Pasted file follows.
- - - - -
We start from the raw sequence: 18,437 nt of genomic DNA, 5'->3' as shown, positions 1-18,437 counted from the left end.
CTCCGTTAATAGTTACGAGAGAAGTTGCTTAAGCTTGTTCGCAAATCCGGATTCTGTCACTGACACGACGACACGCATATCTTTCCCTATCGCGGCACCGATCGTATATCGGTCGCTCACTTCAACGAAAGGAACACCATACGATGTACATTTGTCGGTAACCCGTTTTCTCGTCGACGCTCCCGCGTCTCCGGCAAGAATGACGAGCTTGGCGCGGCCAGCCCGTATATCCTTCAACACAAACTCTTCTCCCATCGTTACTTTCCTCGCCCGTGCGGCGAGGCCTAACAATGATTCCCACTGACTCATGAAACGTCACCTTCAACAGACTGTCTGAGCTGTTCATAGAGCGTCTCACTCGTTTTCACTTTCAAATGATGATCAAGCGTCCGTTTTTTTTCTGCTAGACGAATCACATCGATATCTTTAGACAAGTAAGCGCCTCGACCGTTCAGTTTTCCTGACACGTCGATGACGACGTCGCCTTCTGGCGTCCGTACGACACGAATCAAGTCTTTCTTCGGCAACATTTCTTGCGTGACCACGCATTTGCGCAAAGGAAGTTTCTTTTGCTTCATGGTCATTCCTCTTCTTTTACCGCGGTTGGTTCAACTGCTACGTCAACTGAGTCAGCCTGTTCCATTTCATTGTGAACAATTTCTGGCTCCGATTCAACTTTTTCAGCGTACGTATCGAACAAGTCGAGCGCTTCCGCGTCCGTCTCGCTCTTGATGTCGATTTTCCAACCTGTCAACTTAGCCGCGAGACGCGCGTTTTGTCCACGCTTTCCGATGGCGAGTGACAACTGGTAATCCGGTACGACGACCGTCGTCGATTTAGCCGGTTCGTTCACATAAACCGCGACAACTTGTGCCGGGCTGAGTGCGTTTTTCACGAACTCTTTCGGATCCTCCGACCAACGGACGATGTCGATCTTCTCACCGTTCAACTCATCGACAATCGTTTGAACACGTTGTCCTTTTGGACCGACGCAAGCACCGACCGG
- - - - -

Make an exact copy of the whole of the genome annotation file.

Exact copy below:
We start from the raw sequence: 18,437 nt of genomic DNA, 5'->3' as shown, positions 1-18,437 counted from the left end.
CTCCGTTAATAGTTACGAGAGAAGTTGCTTAAGCTTGTTCGCAAATCCGGATTCTGTCACTGACACGACGACACGCATATCTTTCCCTATCGCGGCACCGATCGTATATCGGTCGCTCACTTCAACGAAAGGAACACCATACGATGTACATTTGTCGGTAACCCGTTTTCTCGTCGACGCTCCCGCGTCTCCGGCAAGAATGACGAGCTTGGCGCGGCCAGCCCGTATATCCTTCAACACAAACTCTTCTCCCATCGTTACTTTCCTCGCCCGTGCGGCGAGGCCTAACAATGATTCCCACTGACTCATGAAACGTCACCTTCAACAGACTGTCTGAGCTGTTCATAGAGCGTCTCACTCGTTTTCACTTTCAAATGATGATCAAGCGTCCGTTTTTTTTCTGCTAGACGAATCACATCGATATCTTTAGACAAGTAAGCGCCTCGACCGTTCAGTTTTCCTGACACGTCGATGACGACGTCGCCTTCTGGCGTCCGTACGACACGAATCAAGTCTTTCTTCGGCAACATTTCTTGCGTGACCACGCATTTGCGCAAAGGAAGTTTCTTTTGCTTCATGGTCATTCCTCTTCTTTTACCGCGGTTGGTTCAACTGCTACGTCAACTGAGTCAGCCTGTTCCATTTCATTGTGAACAATTTCTGGCTCCGATTCAACTTTTTCAGCGTACGTATCGAACAAGTCGAGCGCTTCCGCGTCCGTCTCGCTCTTGATGTCGATTTTCCAACCTGTCAACTTAGCCGCGAGACGCGCGTTTTGTCCACGCTTTCCGATGGCGAGTGACAACTGGTAATCCGGTACGACGACCGTCGTCGATTTAGCCGGTTCGTTCACATAAACCGCGACAACTTGTGCCGGGCTGAGTGCGTTTTTCACGAACTCTTTCGGATCCTCCGACCAACGGACGATGTCGATCTTCTCACCGTTCAACTCATCGACAATCGTTTGAACACGTTGTCCTTTTGGACCGACGCAAGCACCGACCGG